Wednesday, March 12, 2008

The "Dream Ticket" debate

Ever since Texas and Ohio, the Clintons (first Hillary, then Bill) have been hinting at the possibility of a "dream ticket". The trouble is that they intend for Obama to be at the bottom of that ticket--and he happens to be ahead in the delegate count. Such hints are therefore premature, but they are strategic.

The Clintons want: a) the public to downgrade its perception of Obama from presidential to running-mate material; and, if that doesn't work, b) to pressure the superdelegates to try to force the dream ticket together. (Nancy Pelosi isn't buying.) As Polprint has previously argued, the dream ticket can only go one way: Clinton on top, Obama on bottom. (The Huffington Post makes the case for Obama-Clinton, in which Clinton takes on a Dick Cheney attack-dog role and covers Obama's back.)

Obama has shot down suggestions of a dream ticket. But if things come down to the wire, and Clinton becomes the nominee, Polprint increasingly believes she will have to pick him and that he would most likely say yes. Why?

On the first: if she does not choose him, she will be jeopardizing the future of the Democratic party. People under 40 overwhelmingly favor Obama. Many of these are college students, who are so besotted--not to mention angry at Clinton--that they will not boycott the polls if Obama is not on the ticket. Clinton risks turning off an entire generation of voters.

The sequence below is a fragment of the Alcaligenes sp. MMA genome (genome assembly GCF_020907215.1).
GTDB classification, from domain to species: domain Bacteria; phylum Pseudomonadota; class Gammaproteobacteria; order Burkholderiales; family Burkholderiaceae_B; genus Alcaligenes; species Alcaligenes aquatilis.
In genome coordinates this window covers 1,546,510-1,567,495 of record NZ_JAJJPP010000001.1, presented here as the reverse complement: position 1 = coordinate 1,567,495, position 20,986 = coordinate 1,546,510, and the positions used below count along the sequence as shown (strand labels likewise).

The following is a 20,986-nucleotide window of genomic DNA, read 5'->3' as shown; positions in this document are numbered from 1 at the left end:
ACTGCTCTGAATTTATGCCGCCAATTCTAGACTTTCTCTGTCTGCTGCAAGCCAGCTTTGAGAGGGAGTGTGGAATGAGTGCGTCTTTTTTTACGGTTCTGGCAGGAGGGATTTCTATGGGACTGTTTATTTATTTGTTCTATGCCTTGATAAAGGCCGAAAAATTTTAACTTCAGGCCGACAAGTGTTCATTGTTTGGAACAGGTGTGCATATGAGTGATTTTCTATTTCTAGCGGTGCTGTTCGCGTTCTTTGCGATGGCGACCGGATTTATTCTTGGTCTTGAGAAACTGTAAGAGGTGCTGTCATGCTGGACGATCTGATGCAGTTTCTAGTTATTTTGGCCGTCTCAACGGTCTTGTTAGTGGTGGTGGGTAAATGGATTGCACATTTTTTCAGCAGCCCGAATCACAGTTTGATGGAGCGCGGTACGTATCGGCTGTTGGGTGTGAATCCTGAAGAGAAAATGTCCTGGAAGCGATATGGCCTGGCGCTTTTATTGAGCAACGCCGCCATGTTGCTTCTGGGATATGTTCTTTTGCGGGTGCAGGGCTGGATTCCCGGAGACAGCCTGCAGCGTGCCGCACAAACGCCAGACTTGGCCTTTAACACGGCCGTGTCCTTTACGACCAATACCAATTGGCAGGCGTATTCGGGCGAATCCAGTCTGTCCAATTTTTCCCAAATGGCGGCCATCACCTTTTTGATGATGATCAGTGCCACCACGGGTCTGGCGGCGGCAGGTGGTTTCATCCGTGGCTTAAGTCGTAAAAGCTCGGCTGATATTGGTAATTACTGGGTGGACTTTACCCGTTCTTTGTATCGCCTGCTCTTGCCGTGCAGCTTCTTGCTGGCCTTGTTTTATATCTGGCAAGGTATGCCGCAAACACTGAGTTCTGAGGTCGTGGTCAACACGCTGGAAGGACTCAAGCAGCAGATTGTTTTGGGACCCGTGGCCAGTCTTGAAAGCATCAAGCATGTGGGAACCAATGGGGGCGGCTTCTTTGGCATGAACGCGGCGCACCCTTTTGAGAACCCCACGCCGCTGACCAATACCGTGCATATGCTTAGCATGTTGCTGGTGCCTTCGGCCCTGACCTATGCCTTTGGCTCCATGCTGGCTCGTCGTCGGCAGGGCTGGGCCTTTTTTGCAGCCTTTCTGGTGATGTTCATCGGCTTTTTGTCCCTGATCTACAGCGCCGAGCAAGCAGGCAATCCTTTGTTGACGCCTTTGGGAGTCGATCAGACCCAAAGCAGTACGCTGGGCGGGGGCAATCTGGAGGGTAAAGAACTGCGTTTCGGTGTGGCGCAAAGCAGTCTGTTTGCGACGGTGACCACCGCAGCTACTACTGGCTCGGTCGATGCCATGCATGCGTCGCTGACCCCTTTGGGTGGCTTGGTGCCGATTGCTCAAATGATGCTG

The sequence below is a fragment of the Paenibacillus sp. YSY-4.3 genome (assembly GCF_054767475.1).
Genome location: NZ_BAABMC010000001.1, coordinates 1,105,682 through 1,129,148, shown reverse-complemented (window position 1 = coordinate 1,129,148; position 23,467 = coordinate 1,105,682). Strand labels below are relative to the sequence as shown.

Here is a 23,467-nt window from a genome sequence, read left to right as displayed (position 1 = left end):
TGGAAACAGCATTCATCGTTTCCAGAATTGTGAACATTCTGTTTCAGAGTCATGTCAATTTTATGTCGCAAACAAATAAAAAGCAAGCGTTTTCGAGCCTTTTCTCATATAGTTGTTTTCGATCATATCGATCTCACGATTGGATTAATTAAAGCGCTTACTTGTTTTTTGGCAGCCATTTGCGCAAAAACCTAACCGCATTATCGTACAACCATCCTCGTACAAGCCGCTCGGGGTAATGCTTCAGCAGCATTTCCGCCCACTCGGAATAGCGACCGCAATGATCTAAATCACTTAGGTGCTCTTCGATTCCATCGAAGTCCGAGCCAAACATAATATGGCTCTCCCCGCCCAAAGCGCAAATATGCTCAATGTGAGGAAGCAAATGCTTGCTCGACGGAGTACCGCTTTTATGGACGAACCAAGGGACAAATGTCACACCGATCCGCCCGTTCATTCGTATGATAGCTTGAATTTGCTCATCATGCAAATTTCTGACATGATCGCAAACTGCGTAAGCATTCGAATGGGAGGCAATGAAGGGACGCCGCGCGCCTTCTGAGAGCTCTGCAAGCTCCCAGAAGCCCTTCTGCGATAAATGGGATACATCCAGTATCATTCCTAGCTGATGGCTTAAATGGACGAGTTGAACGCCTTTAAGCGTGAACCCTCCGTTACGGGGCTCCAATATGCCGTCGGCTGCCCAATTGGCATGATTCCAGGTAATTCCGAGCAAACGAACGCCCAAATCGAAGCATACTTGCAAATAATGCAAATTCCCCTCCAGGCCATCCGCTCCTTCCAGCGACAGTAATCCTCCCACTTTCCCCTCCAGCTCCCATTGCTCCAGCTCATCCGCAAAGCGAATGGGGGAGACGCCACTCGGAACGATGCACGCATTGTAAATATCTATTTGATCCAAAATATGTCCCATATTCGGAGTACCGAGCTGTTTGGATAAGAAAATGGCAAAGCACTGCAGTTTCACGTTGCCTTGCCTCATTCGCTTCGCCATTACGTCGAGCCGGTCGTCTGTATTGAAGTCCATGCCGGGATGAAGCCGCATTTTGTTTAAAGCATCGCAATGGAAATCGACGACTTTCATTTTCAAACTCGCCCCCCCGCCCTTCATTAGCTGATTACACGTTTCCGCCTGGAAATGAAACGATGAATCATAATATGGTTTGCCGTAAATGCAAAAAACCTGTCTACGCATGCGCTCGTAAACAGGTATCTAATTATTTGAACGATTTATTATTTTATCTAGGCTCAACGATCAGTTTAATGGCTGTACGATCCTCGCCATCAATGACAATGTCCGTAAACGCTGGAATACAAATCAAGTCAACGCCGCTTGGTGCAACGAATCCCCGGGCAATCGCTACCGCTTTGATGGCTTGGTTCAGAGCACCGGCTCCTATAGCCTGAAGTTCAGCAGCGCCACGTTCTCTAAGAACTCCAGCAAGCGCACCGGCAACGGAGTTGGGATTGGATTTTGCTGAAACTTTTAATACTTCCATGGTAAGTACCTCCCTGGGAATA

On the second: Obama is nothing if not ambitious. And one of the chief reasons he has climbed so high so quickly is that he has minimal political baggage. Ironic but true: the lack of a voting record comes in handy when running for president. Eight more years as Senator would not merely "boil the hope out of him", but would also give him a track record that he would have to answer for. Being vice-president would give him policy-making experience supplemented by only the occasional, tie-breaking vote in the Senate. (On the other hand, Obama might detest Clinton too much by this point, and there's always the possibility that Michelle Obama will say no.)

By the way, the Economist's "Democracy in America" blog includes a very funny cartoon, originally from the Oregonian, about Clinton's running-mate overtures.

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